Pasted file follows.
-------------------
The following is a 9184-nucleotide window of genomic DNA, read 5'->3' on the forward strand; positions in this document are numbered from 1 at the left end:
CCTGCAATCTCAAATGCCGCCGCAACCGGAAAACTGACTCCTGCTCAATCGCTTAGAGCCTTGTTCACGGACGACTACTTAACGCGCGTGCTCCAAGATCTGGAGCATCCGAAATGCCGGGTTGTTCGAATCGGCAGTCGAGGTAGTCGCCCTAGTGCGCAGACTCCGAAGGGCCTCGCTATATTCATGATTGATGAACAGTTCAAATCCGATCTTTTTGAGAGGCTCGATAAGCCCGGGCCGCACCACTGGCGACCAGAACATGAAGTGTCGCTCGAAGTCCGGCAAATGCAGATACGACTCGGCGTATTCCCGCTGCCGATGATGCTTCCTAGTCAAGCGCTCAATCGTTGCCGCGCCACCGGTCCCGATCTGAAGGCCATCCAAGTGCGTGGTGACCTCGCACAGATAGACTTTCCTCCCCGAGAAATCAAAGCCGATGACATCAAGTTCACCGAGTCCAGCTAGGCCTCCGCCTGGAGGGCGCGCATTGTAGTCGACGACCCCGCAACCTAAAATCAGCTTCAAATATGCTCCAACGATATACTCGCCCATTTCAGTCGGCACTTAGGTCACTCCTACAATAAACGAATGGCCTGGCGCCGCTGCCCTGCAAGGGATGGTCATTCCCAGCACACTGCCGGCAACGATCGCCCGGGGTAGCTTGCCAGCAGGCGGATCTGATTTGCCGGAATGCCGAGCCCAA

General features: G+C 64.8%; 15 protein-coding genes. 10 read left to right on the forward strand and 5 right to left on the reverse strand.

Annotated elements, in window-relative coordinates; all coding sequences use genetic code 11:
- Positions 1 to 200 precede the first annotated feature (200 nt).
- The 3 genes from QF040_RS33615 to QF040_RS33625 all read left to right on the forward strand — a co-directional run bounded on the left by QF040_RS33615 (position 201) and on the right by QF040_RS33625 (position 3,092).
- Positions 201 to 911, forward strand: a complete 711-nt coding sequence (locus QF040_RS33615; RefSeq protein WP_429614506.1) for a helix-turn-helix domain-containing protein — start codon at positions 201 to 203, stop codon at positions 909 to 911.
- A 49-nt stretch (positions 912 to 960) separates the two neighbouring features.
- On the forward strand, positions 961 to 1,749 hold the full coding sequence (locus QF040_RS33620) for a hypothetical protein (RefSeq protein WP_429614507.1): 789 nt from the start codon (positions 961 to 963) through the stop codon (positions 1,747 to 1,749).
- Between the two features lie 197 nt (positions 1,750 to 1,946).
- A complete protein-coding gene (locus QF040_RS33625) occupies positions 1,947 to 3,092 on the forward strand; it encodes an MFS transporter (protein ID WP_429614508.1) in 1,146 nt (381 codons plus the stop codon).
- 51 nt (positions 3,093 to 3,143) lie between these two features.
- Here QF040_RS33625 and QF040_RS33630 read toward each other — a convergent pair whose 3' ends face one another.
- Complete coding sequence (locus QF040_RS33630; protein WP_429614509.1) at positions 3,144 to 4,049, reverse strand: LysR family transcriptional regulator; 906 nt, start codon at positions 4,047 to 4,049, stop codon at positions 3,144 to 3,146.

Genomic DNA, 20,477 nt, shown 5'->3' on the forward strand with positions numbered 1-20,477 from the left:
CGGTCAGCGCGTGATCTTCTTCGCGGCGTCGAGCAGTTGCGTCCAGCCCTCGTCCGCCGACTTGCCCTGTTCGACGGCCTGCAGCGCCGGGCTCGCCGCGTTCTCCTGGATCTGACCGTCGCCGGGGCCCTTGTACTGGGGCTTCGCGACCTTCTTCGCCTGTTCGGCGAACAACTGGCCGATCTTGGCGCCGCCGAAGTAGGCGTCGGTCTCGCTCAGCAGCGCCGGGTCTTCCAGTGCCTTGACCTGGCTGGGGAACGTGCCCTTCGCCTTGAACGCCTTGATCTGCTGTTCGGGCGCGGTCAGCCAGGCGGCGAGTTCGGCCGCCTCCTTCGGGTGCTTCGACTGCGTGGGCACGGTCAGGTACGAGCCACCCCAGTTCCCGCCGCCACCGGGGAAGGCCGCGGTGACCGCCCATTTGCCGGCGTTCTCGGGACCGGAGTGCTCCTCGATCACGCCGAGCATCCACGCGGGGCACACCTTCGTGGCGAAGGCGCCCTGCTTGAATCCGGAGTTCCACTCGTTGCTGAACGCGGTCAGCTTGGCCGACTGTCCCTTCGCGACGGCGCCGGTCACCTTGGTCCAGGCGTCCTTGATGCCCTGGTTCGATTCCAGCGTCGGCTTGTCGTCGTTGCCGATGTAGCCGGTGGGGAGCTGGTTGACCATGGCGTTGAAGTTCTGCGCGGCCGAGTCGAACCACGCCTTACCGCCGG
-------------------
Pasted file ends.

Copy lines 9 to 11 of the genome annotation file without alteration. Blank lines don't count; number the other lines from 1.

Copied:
- On the forward strand, positions 961 to 1,749 hold the full coding sequence (locus QF040_RS33620) for a hypothetical protein (RefSeq protein WP_429614507.1): 789 nt from the start codon (positions 961 to 963) through the stop codon (positions 1,747 to 1,749).
- Between the two features lie 197 nt (positions 1,750 to 1,946).
- A complete protein-coding gene (locus QF040_RS33625) occupies positions 1,947 to 3,092 on the forward strand; it encodes an MFS transporter (protein ID WP_429614508.1) in 1,146 nt (381 codons plus the stop codon).